06 April 2009


We moved out at about 2300 to cordon a village about a click to the east. It was there that we encountered the remains of a French colonial highway—-cobble-stoned, but grassy. At first light, Third Platoon passed through the cordon to sweep the ville, and after securing it, it became the company’s patrol base for the day. That afternoon, Chip led a patrol on down the road towards the next ville, about 1800 meters away.

When the patrol returned, the Skipper conducted our usual evening meeting. Chip had observed suspicious activity in the ville. The order was fairly straightforward.

At 2300 (11pm) First Platoon, followed by Third Platoon, Command Post Group, and Second Platoon, would move east along the trace of the old French road. About 800 meters short of the ville, the CP Group, including the mortar squad, and Second Platoon would halt to set up in reserve and to support us by fire. First and Third Platoons would continue to the objective, which was surrounded by an easily recognizable dirt trail.

First Platoon would cover the north and east sides, and Third would turn right to take the west and south sides of the cordon. At first light, Second and the headquarters would move forward and search the village.

We were in the dark of the moon, so movement was slow. At about 0030, as we were still along the road, Chip radioed the Skipper. “I don’t know what you expected to find, but we have beaucoup gooks.”

“Charlie One, this is Six. What do you mean ‘beaucoup?’”

“I mean booooo cooooooo!”

As I turned to pass the word to my radio operator, he whispered, “Aw, shit!” He was pointing to a bamboo arch over the road with a five-pointed bamboo star at its apex. We were definitely in indian country.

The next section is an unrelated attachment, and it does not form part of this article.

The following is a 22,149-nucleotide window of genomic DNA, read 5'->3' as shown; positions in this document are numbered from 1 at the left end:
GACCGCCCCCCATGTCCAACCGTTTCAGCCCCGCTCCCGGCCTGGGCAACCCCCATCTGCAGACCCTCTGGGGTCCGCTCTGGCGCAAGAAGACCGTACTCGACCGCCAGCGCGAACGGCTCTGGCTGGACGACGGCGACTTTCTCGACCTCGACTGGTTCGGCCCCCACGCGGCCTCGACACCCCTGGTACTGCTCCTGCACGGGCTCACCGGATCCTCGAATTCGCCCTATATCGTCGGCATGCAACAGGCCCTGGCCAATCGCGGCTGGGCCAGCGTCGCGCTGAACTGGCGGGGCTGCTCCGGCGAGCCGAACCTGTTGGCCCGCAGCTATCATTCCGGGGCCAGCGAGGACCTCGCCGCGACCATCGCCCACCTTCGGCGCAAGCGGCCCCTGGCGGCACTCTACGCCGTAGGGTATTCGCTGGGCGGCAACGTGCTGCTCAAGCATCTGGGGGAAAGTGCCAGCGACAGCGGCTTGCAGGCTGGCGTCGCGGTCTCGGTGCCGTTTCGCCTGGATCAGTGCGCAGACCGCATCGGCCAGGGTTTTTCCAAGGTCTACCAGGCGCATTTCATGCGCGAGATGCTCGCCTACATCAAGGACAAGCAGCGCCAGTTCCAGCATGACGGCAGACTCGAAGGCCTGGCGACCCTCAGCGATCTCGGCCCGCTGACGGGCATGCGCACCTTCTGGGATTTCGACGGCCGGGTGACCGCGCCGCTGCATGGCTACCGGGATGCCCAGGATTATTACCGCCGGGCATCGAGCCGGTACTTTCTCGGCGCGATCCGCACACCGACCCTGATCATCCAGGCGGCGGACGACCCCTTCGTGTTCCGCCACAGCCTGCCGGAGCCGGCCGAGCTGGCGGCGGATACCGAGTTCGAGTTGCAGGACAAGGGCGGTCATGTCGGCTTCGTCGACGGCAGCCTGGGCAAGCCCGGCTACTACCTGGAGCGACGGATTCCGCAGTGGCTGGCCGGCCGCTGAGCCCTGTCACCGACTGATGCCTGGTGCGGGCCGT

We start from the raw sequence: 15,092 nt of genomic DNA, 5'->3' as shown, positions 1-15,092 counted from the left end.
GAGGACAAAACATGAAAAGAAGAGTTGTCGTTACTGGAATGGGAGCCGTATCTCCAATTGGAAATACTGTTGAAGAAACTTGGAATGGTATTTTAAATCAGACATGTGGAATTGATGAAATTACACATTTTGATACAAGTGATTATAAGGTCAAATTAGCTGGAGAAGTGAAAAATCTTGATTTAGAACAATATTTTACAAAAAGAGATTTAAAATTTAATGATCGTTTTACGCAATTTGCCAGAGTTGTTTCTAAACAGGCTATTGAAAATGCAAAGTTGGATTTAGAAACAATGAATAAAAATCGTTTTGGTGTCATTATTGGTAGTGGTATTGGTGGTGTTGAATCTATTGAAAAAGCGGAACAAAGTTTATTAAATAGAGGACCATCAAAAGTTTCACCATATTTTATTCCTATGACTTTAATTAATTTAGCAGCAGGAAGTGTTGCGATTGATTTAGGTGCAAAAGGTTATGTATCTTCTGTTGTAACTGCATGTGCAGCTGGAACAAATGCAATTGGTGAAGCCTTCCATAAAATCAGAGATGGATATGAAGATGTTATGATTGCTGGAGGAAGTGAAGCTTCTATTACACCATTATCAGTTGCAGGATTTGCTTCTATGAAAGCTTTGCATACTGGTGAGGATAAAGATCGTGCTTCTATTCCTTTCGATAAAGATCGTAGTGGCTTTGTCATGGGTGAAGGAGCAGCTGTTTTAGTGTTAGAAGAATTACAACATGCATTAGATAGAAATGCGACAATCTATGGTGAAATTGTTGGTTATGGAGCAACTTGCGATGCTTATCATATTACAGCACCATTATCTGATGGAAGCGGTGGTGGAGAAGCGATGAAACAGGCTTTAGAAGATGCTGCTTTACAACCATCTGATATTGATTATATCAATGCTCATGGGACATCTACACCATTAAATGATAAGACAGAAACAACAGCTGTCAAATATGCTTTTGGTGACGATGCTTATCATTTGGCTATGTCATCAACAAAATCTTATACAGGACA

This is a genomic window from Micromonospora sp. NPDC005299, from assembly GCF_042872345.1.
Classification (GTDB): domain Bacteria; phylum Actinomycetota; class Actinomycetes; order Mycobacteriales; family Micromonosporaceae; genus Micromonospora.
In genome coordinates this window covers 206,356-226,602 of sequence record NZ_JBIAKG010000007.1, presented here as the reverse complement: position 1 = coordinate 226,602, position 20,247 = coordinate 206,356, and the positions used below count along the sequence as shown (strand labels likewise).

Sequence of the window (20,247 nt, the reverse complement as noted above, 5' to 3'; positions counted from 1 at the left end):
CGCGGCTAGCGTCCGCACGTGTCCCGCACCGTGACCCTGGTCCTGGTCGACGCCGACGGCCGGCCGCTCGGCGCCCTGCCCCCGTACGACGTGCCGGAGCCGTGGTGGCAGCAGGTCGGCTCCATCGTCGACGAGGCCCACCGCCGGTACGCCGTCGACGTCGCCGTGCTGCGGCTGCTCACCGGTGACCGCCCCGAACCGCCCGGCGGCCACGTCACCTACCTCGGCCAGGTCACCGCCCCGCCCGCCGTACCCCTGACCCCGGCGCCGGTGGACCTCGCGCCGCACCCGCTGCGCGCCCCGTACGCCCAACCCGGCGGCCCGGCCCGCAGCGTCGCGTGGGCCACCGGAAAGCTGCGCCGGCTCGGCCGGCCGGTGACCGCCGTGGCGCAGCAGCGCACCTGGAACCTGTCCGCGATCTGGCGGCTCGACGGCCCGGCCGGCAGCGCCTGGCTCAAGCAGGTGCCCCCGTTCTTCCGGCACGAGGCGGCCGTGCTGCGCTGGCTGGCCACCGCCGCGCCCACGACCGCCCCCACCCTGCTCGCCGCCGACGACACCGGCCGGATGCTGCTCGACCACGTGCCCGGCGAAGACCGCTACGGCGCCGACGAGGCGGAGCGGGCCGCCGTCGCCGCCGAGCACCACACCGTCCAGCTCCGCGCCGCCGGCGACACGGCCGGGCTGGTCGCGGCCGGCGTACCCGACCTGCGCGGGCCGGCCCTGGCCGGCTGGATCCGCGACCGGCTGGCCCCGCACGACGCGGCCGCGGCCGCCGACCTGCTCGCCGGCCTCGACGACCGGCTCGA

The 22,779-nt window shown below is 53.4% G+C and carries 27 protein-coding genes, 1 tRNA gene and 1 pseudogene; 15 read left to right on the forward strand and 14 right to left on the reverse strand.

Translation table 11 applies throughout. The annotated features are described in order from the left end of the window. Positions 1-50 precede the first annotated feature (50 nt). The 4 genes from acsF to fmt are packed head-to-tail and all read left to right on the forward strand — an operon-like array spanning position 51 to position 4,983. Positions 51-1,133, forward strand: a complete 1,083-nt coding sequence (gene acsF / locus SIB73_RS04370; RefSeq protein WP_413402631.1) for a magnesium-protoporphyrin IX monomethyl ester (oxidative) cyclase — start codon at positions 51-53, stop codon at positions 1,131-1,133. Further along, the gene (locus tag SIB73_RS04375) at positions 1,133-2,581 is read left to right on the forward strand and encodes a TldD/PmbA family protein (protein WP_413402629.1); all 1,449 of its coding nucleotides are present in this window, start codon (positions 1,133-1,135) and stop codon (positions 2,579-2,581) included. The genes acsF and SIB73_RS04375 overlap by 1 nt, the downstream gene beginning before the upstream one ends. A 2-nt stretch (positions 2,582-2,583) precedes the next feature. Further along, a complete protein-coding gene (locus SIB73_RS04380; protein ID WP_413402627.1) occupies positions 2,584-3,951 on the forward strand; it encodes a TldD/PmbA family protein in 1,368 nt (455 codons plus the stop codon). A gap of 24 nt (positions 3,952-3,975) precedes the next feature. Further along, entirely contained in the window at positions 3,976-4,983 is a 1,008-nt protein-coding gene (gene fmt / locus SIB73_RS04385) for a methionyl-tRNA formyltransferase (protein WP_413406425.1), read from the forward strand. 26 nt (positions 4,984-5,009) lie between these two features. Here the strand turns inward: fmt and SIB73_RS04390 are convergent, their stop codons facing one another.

We increased our rate of march and within two or three minutes had made the right turn to begin the cordon. I was just behind my first fireteam. We were within about 20 meters of linking up with Chip when a group of men ran through the gap, firing AK-47’s (a very distinctive sound to anyone who has ever heard it.) There was also cautious M-16 fire, but we were all concerned with avoiding hitting other Marines.

At the same moment, as we were taking cover, the first explosions began. We would hear a “thump” as something hit the ground, followed by a low order explosion. There were many more thumps than explosions, but enough to keep us low. There were also a number of explosions easily identified as coming from M-26 fragmentation grenades.

The 60mm mortar squad back with the CP group began to fire flares to help us link up, and after about 30 minutes of cautious movement, we were able to do so.

The rest of the night was punctuated with infrequent rifle fire and lots of explosions. I had three men slightly wounded by shrapnel.

At first light, Second Platoon swept through the village, clearing and securing it. We had hit a VC grenade factory. The village “manufactured “ ChiCom grenades for the local VC and NVA units. It was also an “R&R” (“rest and recreation”) area for the NVA, and a clothing repair point.

The ChiCom factory was the biggest find. Chicoms were the VC grenade of choice. Think of the WWII German "potato masher" grenade we’ve all seen in the movies. Make the handle out of bamboo, and make it shorter. In place of the machined or cast grenade body, use an old round fish can, complete with painted or paper wrapper, about the size of a frozen orange juice can. Pack it with home-made explosive using a water buffalo dung base. Add a friction fuse in the grenade armed by pulling a cord that ran down the inside of the handle and ending with a piece of bamboo to be used as the pull tab.

They were crude, but if one went off close to your head, deadly. Otherwise, you got some nasty shrapnel wounds and concussion injury.